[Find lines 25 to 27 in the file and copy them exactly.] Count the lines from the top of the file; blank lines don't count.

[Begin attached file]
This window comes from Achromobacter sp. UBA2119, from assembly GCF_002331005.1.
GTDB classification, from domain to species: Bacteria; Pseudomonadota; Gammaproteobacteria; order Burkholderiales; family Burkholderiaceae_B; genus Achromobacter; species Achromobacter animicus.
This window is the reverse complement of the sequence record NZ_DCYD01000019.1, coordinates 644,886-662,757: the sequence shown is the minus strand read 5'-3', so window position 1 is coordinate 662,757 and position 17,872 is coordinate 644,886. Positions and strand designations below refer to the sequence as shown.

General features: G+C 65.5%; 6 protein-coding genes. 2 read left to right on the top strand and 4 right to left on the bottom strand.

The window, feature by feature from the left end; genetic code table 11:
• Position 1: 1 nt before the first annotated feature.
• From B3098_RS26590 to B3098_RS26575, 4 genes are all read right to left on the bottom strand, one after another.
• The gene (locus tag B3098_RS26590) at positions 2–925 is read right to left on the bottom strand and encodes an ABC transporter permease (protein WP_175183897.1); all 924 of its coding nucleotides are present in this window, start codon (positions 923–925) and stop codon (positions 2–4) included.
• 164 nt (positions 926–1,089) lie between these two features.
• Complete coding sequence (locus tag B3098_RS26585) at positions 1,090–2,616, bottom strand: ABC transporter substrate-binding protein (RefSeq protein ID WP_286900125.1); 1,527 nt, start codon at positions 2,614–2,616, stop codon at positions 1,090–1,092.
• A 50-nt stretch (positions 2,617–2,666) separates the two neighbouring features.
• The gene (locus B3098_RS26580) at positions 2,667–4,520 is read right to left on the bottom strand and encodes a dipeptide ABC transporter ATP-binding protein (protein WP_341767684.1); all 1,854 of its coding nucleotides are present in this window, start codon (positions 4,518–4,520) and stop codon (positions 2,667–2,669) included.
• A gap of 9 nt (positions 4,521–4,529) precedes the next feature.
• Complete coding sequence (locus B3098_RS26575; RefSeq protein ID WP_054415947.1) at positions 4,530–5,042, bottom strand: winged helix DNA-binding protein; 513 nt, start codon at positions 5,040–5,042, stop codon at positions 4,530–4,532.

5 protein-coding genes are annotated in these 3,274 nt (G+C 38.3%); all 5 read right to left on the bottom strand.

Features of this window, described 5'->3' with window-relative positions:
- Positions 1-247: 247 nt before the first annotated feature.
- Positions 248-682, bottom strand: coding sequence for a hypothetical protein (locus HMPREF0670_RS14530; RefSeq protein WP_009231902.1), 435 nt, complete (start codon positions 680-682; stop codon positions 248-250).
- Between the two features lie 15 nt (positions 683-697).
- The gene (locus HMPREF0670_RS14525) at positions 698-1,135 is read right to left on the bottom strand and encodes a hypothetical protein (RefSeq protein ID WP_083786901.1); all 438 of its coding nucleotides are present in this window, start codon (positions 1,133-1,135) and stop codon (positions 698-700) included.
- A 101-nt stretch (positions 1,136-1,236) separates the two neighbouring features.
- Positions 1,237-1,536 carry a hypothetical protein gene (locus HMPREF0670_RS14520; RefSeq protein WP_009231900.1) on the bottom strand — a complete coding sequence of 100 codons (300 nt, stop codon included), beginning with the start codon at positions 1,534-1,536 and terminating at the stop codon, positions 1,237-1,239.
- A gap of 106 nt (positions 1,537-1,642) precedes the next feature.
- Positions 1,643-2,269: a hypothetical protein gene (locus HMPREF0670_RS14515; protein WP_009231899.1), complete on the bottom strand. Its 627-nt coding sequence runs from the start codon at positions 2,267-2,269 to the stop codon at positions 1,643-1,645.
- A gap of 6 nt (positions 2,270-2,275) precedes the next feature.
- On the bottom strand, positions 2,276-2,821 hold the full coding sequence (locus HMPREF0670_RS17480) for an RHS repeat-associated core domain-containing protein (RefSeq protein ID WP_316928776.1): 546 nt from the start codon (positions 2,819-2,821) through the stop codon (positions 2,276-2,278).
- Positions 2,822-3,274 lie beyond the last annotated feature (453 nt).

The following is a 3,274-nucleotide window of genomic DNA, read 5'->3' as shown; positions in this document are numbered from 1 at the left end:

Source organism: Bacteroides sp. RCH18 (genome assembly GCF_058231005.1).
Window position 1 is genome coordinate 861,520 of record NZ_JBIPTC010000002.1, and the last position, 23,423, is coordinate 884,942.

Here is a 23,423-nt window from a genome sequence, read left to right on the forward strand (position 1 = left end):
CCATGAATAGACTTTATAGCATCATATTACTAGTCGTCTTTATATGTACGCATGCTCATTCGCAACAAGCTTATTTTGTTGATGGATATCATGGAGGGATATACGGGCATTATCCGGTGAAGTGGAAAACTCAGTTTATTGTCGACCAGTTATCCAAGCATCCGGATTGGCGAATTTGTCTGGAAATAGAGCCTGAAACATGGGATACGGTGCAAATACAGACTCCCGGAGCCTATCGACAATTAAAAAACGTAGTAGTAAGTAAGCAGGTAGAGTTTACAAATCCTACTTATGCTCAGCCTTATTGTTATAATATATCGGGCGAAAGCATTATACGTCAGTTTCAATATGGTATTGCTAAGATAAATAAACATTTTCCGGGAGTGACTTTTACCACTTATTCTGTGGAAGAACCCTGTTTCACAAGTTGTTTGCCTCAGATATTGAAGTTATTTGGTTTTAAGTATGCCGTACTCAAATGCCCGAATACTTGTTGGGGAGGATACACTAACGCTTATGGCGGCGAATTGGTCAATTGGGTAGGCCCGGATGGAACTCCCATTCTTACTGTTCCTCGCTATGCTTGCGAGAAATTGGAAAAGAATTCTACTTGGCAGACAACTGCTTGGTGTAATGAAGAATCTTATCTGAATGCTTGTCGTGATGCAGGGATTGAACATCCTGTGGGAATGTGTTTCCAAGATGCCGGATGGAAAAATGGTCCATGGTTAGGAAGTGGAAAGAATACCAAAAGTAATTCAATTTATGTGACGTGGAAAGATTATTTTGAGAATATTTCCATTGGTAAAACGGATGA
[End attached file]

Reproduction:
- A gap of 6 nt (positions 2,270-2,275) precedes the next feature.
- On the bottom strand, positions 2,276-2,821 hold the full coding sequence (locus HMPREF0670_RS17480) for an RHS repeat-associated core domain-containing protein (RefSeq protein ID WP_316928776.1): 546 nt from the start codon (positions 2,819-2,821) through the stop codon (positions 2,276-2,278).
- Positions 2,822-3,274 lie beyond the last annotated feature (453 nt).